Television Violence and Children
Television and Children: Understanding and Combating Media Violence
With the right programming, a television can provide entertainment and education for children. However, as we all know, it contains a significant amount of negative images. Television violence, harsh language, and sexually explicit content, as well as aggressive marketing, are prevalent. It's those types of images and messages which most professionals and parents wish to eliminate for young children.
Of course, such violent content isn't confined just to television. Music, video games and more are in question.
Should parents really be concerned about television and children? What does the research show as far as the effects of TV violence? This page focuses primarily on the case against exposure to media violence, tips for parents to counteract or block such programming, and help in finding the best viewing options out there. Learn all about this by reading further.
What Are the Effects of Television Violence on Children?
Over the past 30 years, thousands of studies have examined the effects of TV violence on children. Viewing violence on TV has been linked to aggression in both males and females despite other factors such as intelligence, social status, or parenting style. It has been said to be a powerful influence in developing value systems and shaping behavior.
Clearly, viewing violence on TV is not the only influence and its effect varies based on the age of the child. Studies have shown the effects of TV violence are greatest at an early age. It seems that the type of violence seen can also result in different responses. Violence which is not seen as evil or does not result in punishment, disapproval or human suffering appears to be that which is the most likely to result in aggressive behavior in children.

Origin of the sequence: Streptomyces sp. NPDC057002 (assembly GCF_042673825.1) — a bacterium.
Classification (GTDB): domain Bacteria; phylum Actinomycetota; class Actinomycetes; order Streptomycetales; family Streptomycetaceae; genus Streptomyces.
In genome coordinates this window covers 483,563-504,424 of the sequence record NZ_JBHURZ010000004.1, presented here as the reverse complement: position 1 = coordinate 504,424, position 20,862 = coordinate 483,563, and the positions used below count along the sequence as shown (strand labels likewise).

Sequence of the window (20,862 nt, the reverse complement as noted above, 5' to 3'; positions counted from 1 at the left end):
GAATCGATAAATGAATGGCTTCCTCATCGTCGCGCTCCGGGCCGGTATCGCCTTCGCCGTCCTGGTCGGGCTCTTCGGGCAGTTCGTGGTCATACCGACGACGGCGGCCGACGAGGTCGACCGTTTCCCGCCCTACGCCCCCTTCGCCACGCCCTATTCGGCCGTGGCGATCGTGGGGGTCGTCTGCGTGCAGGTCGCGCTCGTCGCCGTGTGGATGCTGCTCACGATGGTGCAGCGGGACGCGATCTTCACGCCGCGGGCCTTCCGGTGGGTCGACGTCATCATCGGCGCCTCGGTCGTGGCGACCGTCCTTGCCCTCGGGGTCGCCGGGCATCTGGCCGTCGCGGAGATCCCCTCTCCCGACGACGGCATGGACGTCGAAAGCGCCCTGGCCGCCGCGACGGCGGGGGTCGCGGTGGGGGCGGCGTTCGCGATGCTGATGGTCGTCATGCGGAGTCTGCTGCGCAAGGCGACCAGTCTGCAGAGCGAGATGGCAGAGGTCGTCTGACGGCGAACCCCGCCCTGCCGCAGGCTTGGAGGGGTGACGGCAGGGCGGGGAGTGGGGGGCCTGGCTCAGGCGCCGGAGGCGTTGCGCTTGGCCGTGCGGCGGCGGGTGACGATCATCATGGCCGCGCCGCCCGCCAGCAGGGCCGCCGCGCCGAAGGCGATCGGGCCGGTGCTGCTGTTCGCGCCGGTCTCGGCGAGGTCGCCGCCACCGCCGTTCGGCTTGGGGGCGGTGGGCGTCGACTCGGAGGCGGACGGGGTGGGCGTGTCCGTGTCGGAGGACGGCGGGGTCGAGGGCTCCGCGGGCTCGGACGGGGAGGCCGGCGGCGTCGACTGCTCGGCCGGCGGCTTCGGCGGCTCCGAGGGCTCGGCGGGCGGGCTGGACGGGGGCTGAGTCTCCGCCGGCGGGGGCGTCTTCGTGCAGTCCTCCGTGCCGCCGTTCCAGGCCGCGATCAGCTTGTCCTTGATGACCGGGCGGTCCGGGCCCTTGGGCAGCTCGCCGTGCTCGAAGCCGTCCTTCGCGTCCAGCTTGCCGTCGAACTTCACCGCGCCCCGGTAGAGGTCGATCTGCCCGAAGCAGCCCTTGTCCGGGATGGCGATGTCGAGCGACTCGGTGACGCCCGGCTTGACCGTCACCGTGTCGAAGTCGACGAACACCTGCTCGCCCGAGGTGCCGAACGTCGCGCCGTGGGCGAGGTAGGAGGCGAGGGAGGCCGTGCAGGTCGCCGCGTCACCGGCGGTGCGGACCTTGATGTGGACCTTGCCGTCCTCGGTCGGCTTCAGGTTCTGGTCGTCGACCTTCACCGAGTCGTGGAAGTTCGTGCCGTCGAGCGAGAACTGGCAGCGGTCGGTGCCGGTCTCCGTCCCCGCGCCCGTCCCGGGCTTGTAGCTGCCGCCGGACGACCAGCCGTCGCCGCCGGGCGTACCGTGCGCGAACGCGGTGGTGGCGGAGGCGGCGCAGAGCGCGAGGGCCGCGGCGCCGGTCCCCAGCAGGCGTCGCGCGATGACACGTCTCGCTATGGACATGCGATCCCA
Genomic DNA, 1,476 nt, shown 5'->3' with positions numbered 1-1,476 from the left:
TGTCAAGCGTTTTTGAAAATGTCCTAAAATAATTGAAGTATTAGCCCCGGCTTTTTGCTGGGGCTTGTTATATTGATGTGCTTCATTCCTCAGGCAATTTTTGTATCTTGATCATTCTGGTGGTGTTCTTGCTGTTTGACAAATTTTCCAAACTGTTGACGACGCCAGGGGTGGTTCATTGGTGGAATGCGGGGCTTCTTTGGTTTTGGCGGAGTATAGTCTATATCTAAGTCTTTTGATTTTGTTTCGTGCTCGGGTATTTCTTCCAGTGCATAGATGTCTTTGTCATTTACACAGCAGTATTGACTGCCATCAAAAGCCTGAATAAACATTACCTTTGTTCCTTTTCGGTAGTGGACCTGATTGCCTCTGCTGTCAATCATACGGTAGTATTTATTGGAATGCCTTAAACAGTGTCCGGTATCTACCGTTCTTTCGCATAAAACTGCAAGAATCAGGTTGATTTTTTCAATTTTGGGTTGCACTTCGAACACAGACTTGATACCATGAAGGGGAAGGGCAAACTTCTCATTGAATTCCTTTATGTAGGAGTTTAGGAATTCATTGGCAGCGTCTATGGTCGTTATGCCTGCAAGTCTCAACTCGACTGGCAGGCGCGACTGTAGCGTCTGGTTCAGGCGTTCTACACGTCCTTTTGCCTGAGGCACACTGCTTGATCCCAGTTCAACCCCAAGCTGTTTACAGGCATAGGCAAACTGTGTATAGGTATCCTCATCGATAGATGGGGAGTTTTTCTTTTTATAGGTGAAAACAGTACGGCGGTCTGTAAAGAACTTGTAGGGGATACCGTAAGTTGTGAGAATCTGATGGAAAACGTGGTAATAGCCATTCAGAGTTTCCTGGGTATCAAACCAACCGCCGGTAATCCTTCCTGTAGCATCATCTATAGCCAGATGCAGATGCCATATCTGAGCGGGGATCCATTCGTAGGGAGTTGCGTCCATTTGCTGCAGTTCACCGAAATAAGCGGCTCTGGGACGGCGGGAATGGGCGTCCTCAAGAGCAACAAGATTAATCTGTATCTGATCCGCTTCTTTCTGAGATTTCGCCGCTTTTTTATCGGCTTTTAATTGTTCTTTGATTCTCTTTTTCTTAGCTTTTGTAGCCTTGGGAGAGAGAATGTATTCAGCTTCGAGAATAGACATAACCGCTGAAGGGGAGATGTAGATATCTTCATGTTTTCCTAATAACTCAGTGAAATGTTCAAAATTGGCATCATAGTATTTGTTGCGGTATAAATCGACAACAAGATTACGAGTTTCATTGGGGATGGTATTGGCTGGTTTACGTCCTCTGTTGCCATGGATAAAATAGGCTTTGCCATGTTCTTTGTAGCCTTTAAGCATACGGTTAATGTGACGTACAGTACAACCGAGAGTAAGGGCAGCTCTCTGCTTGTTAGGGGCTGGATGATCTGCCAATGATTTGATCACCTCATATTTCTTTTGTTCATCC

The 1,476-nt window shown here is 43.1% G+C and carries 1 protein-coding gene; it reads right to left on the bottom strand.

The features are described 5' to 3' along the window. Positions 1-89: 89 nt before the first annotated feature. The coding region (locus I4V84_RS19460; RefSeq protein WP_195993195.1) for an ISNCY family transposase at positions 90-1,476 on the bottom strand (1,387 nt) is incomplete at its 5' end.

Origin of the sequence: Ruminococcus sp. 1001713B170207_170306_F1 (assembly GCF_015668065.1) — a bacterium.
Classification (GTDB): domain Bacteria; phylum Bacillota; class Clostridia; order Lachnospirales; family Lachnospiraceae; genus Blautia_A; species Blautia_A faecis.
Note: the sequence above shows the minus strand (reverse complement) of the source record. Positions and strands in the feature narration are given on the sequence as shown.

Find more information on this topic below.
The Effects of Media Violence on Children
Get a taste of what the research and various professional organizations have to say about the effects of TV violence on kids.
- The Influence of Media Violence on Youth
The findings of a study published in December 2003 regarding the effects of TV violence with an extensive listing of sources.
- Public Health Agency of Canada
A discussion of the effect of media violence and a number of recommendations for parents.
- Youth Violence: A Report of the Surgeon General
A report covering effects of media violence, research findings, and preventative efforts.
Video Games: The Potential for Good or Harm
Other Sources of Media Violence
The violence and other inappropriate content present in television shows are sometimes easy to spot. From fist fighting and arguing to shooting and other criminal activity, it is clear that much of prime-time TV is filled with such images. Cop shows, dramas, and reality TV don't sneak by the watchful eye of most parents.